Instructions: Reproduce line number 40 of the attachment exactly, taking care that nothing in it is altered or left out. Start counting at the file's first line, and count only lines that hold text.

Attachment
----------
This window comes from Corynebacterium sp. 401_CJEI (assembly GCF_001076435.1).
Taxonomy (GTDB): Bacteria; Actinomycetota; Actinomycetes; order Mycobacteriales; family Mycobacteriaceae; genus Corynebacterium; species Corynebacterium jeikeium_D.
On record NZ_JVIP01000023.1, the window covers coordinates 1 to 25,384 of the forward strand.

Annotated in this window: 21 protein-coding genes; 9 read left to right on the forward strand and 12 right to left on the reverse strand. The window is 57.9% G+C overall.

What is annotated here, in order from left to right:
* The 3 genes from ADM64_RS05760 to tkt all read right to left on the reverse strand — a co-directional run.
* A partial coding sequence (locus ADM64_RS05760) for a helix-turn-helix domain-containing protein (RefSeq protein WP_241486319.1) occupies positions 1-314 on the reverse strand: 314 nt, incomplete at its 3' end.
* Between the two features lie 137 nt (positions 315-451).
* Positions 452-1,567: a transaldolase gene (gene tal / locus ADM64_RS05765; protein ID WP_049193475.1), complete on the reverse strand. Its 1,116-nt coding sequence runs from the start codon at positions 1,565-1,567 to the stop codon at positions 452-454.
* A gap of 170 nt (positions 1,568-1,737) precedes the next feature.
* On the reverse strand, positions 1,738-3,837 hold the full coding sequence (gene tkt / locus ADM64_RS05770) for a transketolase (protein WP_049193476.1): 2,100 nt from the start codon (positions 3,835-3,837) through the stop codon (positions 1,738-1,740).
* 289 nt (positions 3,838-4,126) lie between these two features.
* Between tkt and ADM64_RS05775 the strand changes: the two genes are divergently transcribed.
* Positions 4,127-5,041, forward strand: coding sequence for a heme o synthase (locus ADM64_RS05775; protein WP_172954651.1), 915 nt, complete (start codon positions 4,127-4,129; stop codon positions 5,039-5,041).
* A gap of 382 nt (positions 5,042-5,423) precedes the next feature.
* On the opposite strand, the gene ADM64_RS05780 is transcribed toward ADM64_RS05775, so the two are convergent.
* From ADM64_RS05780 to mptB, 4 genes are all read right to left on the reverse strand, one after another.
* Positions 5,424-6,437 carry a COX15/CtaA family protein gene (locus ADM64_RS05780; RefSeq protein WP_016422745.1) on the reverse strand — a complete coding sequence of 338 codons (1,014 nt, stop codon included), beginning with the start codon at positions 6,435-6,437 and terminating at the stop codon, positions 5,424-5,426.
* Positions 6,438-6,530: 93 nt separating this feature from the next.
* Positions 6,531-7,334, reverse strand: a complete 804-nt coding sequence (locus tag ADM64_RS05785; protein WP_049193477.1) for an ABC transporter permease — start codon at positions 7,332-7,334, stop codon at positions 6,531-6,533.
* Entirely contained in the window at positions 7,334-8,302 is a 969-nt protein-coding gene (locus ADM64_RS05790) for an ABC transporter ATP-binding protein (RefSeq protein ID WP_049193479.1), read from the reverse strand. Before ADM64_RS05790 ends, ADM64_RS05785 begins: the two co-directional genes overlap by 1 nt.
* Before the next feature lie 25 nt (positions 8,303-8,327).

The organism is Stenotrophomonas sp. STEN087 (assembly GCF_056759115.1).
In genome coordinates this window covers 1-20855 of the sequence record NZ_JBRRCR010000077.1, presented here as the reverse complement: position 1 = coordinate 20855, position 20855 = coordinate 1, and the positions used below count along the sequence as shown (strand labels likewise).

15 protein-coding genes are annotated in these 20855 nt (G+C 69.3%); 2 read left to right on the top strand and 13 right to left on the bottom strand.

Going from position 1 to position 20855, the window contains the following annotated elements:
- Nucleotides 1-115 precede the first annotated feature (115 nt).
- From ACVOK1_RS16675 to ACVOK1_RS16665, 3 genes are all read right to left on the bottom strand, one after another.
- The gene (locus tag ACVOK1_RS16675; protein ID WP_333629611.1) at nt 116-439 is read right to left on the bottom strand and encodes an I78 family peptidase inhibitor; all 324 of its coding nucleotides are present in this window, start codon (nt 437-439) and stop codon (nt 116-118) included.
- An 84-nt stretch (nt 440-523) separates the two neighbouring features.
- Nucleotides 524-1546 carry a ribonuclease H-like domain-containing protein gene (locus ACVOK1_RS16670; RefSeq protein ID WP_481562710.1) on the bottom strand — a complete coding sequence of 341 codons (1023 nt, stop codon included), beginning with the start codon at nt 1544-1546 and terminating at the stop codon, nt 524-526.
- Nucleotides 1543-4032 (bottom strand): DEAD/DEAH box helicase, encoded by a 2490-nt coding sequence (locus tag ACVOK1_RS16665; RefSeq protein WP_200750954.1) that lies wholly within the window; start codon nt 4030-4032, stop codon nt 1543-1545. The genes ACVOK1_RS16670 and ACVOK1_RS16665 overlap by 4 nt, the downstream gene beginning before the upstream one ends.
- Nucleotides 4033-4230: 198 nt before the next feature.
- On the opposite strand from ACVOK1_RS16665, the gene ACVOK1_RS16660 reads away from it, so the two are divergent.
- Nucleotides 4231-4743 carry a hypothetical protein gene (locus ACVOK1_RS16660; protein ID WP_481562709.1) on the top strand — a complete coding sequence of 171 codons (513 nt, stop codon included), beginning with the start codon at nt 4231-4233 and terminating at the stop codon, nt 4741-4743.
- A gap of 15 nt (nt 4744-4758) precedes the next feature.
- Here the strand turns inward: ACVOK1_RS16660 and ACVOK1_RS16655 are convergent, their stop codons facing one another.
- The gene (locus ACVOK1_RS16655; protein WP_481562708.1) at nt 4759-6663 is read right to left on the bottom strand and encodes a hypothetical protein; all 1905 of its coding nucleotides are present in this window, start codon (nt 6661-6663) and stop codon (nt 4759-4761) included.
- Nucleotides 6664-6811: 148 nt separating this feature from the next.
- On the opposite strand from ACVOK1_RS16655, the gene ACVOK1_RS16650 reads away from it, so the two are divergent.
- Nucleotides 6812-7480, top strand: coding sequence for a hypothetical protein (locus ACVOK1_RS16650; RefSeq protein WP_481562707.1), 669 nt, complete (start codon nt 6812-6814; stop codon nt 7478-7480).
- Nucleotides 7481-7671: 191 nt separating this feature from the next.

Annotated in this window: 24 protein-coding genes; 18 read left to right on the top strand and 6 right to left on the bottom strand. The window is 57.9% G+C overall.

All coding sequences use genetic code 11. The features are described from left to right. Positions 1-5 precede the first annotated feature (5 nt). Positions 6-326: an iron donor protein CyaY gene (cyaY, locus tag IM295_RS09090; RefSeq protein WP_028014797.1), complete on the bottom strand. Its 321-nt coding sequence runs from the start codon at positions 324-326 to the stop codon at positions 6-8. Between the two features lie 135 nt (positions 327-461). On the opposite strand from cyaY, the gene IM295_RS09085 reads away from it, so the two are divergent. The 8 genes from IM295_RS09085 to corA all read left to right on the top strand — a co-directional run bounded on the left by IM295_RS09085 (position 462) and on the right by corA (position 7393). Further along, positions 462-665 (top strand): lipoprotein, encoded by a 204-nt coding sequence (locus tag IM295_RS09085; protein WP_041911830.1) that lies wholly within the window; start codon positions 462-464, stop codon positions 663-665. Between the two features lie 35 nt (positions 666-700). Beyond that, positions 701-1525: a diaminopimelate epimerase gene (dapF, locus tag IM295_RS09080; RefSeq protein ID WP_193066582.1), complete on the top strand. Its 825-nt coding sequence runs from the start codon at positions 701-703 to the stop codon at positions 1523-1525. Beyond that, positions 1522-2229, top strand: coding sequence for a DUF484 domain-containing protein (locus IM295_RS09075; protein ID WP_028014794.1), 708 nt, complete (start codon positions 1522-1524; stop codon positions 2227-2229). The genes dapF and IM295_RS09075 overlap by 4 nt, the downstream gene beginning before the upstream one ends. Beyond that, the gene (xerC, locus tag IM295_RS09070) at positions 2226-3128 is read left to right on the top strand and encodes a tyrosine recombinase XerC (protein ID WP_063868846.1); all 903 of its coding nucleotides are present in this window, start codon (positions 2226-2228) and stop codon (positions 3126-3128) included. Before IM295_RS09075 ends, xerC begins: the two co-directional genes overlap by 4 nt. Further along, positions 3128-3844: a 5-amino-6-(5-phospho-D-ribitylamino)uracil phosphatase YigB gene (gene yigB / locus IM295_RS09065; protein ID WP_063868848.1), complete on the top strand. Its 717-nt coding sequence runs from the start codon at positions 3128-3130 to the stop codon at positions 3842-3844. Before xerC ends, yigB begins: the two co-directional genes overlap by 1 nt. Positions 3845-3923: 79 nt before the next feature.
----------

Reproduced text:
- On the opposite strand from ACVOK1_RS16655, the gene ACVOK1_RS16650 reads away from it, so the two are divergent.